Week One

Undergraduate Thesis - What does that mean?

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Remembering --

This class is a direct continuation of LIT 485A.

In the first half of Senior Thesis in Literature, you
* chose a literature topic that you wished to focus on;
* conducted intensive research on that topic based on your chosen research question;
* and completed a research analysis and literature review

To complete the class, you synthesized the research to reach conclusions about how contemporary critics have approached your topic and what arguments they have made about it.

Even more so, critical thinking was developed.
Critical thinking, a self-motivated and self-disciplined process, exercised your ability to evaluate, reflect, and analyze. When developed for academic pursuits and intellectual integrity, you interwove literary theory and tapped into historical, economic, moral, and philosophical application.

Leaping Forward

This is the moment when you shift gears and ask a completely different set of questions:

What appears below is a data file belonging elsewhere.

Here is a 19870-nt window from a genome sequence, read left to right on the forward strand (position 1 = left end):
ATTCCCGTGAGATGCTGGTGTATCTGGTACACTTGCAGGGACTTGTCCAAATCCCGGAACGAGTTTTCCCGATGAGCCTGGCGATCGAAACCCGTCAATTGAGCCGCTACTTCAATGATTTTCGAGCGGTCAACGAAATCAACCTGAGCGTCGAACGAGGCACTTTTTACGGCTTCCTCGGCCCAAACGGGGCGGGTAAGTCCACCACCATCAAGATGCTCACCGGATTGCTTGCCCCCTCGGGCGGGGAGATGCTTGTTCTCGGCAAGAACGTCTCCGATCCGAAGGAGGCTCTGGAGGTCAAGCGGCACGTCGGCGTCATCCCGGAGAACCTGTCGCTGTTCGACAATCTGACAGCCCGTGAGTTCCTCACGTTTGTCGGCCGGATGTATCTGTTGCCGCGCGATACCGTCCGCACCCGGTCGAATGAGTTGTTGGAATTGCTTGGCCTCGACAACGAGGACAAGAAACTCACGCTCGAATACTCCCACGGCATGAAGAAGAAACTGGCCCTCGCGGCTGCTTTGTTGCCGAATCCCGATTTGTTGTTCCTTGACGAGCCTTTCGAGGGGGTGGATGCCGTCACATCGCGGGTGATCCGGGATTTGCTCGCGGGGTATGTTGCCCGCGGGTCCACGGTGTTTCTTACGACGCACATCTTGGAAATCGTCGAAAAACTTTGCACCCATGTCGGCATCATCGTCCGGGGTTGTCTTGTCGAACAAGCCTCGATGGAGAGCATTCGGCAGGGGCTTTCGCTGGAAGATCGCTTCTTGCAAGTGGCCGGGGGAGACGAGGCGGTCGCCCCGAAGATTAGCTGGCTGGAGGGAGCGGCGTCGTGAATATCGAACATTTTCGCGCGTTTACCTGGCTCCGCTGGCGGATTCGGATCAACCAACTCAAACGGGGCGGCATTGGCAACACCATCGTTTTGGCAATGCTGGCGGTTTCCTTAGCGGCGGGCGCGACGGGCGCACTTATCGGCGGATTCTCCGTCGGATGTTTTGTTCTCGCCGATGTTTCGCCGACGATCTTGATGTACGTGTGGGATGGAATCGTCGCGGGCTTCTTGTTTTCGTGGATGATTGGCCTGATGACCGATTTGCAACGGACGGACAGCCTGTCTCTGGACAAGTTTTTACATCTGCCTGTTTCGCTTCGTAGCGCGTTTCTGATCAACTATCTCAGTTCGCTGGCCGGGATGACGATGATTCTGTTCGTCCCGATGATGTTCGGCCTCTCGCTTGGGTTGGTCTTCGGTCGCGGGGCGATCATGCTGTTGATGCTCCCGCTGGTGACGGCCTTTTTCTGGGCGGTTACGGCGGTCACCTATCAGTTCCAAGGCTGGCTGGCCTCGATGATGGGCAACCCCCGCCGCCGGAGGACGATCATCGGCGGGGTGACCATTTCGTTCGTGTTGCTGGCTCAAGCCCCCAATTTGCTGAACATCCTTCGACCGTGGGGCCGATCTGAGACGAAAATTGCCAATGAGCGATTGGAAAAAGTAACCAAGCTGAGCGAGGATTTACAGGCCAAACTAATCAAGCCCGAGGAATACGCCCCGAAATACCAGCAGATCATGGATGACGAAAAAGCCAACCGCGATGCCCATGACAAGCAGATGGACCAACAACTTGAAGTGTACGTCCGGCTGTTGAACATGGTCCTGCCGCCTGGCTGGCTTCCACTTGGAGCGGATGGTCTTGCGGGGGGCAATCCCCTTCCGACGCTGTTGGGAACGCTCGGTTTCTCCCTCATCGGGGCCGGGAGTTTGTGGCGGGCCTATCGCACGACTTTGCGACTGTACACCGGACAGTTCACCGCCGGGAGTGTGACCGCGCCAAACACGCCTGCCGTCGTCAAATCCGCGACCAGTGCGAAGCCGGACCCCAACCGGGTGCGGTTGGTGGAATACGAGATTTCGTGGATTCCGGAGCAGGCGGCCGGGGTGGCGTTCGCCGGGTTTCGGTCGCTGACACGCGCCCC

What do I have to bring to the table?

What do I have to say about this text (or bodies of text) that will add—if only in a small way—to the understanding of my peers and fellow readers?

The introduction you will write for the discussion board this week provides a valuable opportunity to take stock of what you have accomplished and begin to consider such questions in the light of what you have learned.

Always -

* Back up your work.
- Email the assignments to yourself for a back up copy.
- Use a flash drive

* Plan ahead
- This course is highly research and writing intensive.
It's also a short term! Plot and plan ahead for every situation that may delay or hinder assignment submissions.

* Communicate
- Writing is never a solitary activity. Remember the faculty - from teachers to advisers = are here to help.
- Use Smarthinking
- Friends

The road may seem long and there's a short time to complete the goal -- but I, as well as SNHU's faculty, believe you can achieve the goal. Otherwise, this course may not be offered.